Gymnastics fun – Children Sports Virginia Beach Photographer
Here are a few pictures from my daughter’s gymnastics meet this past November. It was her first official meet of the season so, of course, camera, and camcorder were in tow. I saddled my husband with videography duties while I stopped the action with my trusty Canon 5d.
I’m often asked what I use to take my sports photos and in the case of gymnastics, other than the need for a zoom lens that goes out to at least 200mm, I have a fast lens which means the lens’ aperture (opening) is a wide f/2.8 and takes in twice the amount of light than the next higher f-stop of f/4. Click here for a discourse on f-stop.
Here’s a handy visual comparison of f-stops and is purely illustrative. Each particular brand of lens will have different diameter measurements for each aperture. Courtesy of Wikipedia.
A Sigma 70-200mm f/2.8 zoom lens is the most I can afford and carry with my lens weighing a little over 3lbs by itself. Add the camera and it’ll put your arms and wrists through a workout when handheld. I should have brought my monopod at the least. But one thing I never do is bring a tripod to sporting events. It’s too cumbersome and renders me less mobile to follow the action.
Gymnasiums are notoriously dimly lit and typically illuminated with green-face-tinting fluorescent lights. On top of that, flash is strictly prohibited at the meets. Luckily, I was able to get quite close to the action and only had to do some minimal cropping for this picture. I bumped up my ISO setting to the max on my 5D which is ISO 3200. At f/5.6, I could only get a 1/60th shutter speed. That’s quick enough to partially stop her in mid-air but as you can see in the next picture…..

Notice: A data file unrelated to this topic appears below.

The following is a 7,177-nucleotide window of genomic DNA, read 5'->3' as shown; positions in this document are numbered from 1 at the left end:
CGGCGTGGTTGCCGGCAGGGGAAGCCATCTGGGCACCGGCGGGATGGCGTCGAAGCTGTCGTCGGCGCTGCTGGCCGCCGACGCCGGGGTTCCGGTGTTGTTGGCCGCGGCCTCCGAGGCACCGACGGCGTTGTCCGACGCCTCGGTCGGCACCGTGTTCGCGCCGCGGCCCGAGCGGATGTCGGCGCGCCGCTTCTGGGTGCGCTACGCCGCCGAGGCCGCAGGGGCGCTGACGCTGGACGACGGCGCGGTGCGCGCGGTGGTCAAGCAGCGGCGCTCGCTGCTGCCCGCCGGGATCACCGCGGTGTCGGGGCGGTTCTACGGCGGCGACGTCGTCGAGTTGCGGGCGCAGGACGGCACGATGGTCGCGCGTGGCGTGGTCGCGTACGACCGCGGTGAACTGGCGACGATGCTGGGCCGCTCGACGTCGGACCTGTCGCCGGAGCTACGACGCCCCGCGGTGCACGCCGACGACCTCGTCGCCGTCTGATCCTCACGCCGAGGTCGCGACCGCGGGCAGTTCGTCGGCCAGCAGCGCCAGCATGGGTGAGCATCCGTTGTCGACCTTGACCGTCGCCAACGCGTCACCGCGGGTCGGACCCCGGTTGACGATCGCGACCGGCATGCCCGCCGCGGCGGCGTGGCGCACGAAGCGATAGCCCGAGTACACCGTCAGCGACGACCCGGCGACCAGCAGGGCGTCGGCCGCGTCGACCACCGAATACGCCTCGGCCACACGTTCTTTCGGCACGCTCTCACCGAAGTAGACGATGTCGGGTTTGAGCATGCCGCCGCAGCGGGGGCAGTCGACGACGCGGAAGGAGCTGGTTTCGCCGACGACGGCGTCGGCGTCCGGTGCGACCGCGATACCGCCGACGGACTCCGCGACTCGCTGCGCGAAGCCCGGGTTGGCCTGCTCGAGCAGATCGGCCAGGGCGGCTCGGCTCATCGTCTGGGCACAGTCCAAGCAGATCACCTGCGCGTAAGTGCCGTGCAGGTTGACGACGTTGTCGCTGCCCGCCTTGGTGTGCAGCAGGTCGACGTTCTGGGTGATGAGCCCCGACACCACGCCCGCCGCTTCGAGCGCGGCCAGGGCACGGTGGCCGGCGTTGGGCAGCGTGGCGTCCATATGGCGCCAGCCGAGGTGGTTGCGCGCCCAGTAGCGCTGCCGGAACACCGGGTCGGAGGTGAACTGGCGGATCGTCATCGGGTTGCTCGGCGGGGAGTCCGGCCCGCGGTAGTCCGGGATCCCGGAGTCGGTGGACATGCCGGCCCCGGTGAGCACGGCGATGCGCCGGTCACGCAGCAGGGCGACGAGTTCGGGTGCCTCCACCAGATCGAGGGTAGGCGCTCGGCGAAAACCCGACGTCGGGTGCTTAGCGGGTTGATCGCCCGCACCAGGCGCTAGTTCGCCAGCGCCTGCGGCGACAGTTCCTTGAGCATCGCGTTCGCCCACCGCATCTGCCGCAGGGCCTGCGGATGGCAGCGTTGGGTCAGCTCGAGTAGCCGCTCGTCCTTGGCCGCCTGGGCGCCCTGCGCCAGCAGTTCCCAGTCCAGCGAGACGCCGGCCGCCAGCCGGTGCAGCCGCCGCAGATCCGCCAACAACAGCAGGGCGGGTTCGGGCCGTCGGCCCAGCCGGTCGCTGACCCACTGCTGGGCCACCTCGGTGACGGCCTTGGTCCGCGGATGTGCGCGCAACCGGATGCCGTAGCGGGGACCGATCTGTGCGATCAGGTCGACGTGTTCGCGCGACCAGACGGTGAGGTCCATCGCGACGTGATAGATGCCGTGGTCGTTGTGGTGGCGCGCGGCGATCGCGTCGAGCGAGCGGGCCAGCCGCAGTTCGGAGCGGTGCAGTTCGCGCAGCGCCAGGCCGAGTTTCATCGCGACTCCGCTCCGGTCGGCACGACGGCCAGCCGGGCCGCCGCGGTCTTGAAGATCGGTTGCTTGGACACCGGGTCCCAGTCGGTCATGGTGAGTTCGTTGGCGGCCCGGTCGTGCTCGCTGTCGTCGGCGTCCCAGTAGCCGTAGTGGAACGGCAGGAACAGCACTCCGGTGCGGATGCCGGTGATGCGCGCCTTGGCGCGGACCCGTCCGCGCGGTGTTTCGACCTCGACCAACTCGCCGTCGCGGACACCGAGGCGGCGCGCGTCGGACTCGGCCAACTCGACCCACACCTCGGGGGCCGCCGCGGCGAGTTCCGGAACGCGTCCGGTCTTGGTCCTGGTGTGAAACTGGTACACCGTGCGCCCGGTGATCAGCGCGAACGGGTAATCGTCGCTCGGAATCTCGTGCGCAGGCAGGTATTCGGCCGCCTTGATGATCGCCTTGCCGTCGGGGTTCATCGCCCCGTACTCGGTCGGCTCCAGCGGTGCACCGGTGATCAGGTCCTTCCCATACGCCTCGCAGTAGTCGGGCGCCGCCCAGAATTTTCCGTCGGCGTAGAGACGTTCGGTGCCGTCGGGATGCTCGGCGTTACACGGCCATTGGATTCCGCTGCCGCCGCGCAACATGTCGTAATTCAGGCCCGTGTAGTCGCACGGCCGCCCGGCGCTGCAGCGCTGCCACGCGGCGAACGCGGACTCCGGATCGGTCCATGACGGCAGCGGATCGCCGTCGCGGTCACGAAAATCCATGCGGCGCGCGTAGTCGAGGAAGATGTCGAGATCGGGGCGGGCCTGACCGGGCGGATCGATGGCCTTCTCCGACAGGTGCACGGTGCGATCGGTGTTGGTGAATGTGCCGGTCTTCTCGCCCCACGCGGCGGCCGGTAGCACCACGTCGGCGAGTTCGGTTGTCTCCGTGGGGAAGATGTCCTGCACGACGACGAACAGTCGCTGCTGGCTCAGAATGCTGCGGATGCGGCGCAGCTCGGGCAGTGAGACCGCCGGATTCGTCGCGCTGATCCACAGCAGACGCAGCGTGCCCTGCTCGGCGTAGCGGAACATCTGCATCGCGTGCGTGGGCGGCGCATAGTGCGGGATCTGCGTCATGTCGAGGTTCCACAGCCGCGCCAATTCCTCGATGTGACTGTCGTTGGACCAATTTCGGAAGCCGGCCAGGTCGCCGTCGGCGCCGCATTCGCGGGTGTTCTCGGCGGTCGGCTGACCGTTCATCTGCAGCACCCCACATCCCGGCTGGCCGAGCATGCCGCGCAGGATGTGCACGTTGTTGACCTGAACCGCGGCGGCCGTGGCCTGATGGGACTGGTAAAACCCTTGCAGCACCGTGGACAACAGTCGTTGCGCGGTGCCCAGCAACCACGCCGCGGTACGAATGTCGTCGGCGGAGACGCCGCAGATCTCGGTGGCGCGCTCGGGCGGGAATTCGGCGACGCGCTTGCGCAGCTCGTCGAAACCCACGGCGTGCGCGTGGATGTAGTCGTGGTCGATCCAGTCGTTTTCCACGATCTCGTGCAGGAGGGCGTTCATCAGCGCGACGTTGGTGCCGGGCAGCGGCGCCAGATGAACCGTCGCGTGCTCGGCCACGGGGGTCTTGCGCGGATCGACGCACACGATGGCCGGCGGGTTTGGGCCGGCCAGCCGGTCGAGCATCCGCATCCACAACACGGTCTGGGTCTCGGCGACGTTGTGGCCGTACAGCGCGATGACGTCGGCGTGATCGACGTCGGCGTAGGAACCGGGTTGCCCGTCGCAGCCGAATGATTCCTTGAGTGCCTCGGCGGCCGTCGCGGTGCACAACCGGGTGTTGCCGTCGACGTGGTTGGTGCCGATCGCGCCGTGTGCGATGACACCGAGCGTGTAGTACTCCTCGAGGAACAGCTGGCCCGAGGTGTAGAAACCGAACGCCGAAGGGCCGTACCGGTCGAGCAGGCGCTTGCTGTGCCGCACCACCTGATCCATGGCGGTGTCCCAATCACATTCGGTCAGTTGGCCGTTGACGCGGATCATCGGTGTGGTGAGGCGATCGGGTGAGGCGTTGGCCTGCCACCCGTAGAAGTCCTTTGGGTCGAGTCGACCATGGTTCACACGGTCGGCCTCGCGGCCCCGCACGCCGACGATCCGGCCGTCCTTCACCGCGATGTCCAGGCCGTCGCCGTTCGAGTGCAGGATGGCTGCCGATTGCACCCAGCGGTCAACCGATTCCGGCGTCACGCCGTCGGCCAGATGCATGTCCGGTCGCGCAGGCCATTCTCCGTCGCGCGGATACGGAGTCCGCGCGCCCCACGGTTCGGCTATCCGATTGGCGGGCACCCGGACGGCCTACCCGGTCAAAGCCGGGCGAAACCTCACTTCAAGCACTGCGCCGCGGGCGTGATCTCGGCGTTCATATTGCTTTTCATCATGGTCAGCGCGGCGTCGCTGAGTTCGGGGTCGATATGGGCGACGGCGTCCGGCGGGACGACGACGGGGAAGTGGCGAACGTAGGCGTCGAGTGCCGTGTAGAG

…. her back handspring is quite blurry. I would need at least 1/125th and better yet, 1/250th shutter speed to stop the action in this image.
With this picture of her on the beam, I had to compensate for the large amount of backlight coming in from the bank of windows at the far end of the gym. To do this, I let the camera evaluate the lighting conditions and then overexposed by +1.0 EV . The background is washed out but she is no longer a silhouette. This image was taken at f/4.0 at 1/250th and I still had to bump it up another +0.5 EV in Lightroom. At 1/250th shutter speed, the action is stopped in mid-air. She didn’t fall during this beam routine which earned her a “Stick it Duck”.
Another issue you will run into at ISO settings greater than 1600 is digital noise. It can be compared to film grain or static. Noise removal software takes care of this issue and I am able to bring out the crisp clear picture that I saw through the lens of my camera.
Taking action sports shots in low-lighting without flash can be accomplished with the right equipment: long zoom lens, wide aperture, and high ISO settings. Taking these shots are always fun for me and keeps my nerves in check when watching her routines. What will I be like when she moves up to higher levels?